On his way to a meeting at the Walker Art Center, architect John Cook stopped at a light near Lyndale Avenue and Dunwoody College. A blue Minneapolis city truck stopped at the light to his left before pulling out of traffic and onto the sidewalk.

As Cook explained his initial thoughts in an e-mail to Minneapolis City Council Member Lisa Goodman, "I guess if you're a city employee (maybe public works) you can get away with stunts like that. I, on the other hand, would be given a hefty and well deserved citation."

What Cook hadn't seen was the man on the sidewalk, holding a sign asking for help. Cook didn't see him because the man had no legs. Instead, the man sat on a kind of skateboard and wore only a "threadbare T-shirt." Cook noticed the outside temperature on his dashboard thermometer. It was only 41 degrees.

The driver of the truck "approached the man with a strong sense of purpose," Cook told Goodman. The city employee was a burly man with a long, grayish-white beard, and he wore a fluorescent safety vest and a hooded sweatshirt. Because he didn't have a name, Cook referred to him as "Mr. Burly."

"The scene unfolding before me suddenly seemed a little uncertain — the light was still red — and I was captivated by the precarious moment not sure of what was to happen next," Cook wrote to Goodman. "What followed was something I wished I had captured on video."

In an interview Friday, Cook said he was afraid the city worker was going to hassle the man. "Maybe tell him that he's a hazard and has to move or something," Cook said. "It was all kind of unfolding in a weird way."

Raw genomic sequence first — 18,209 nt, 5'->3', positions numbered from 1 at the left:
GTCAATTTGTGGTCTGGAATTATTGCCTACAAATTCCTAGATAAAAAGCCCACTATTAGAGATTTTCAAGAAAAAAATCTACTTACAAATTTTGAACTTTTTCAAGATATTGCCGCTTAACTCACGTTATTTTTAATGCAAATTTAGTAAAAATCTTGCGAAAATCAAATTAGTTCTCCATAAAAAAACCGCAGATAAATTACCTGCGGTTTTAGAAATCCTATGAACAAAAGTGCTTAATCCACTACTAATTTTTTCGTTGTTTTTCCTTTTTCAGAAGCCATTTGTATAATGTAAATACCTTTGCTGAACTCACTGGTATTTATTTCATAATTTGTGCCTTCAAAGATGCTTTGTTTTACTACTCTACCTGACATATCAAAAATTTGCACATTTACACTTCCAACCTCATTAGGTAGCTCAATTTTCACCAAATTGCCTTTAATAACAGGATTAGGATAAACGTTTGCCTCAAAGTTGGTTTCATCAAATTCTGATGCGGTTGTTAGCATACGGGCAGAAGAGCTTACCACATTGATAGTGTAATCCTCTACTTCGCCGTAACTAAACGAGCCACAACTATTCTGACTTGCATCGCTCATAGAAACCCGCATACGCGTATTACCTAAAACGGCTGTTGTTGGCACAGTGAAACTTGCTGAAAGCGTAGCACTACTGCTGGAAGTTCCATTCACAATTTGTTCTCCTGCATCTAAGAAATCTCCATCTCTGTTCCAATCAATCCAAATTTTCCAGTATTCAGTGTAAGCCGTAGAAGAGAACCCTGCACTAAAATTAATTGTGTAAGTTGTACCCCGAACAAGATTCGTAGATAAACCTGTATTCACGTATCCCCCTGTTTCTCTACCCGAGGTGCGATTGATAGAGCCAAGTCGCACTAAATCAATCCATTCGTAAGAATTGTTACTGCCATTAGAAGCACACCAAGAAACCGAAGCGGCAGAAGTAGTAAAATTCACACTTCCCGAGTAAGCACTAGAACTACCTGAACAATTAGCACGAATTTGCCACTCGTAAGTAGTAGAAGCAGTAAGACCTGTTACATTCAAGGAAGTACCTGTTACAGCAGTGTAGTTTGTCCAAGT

Instead, the city worker peeled off his vest and then his hoodie, which he helped put on the legless stranger on the corner. The worker was now down to a T-shirt himself. The light changed and Cook drove off, watching this "random act of kindness in my side-view mirror."

"This city employee deserves some recognition for his bold, gracious gift to this needy person," Cook wrote to Goodman. "Do you think you can find him?"

Goodman quickly copied Cook's e-mail to several city departments. It didn't take long to find the man through his boss, Mike Kennedy of the public works department. Coincidentally, last week was "public works week," and the next one is "public service week."

Kennedy, director of transportation maintenance and repair, identified the employee and talked with him.

"I can verify that it was a Public Works employee, and it was indeed what it appeared to be, but our employee would prefer to remain Mr. Burly for now," Kennedy told me. "In his words, he didn't do it to get attention, it felt like the right thing to do at the time."

"We have folks do good things all the time, but it mostly goes unnoticed or unreported," Kennedy wrote. "We will do something here to recognize his kindness and actions that put Public Works in a positive light."

Kennedy said "Mr. Burly" has worked for the city for 26 years, currently in the bridge maintenance department. The employee takes care of graffiti and does general cleanup around bridge areas, so like a lot of city employees he has frequent contact with homeless people.

I'm aware that many of those who work with the homeless don't think giving handouts to people are the best way to deal with the issue, and generally I agree. But sometimes a situation presents itself where a little person-to-person charity is warranted. I think the employee made a good, generous call.

So does Cook.

"I feel fortunate to have witnessed it," Cook said. "It was an extraordinary act of compassion. Mr. Burly clearly has a moral compass and a sense of purpose. This simple act of kindness gave me hope that a spirit of giving is alive and well in Minneapolis."

I'm guessing that Mr. Burly, whoever he is, sleeps pretty well at night.

jtevlin@startribune.com 612-673-1702

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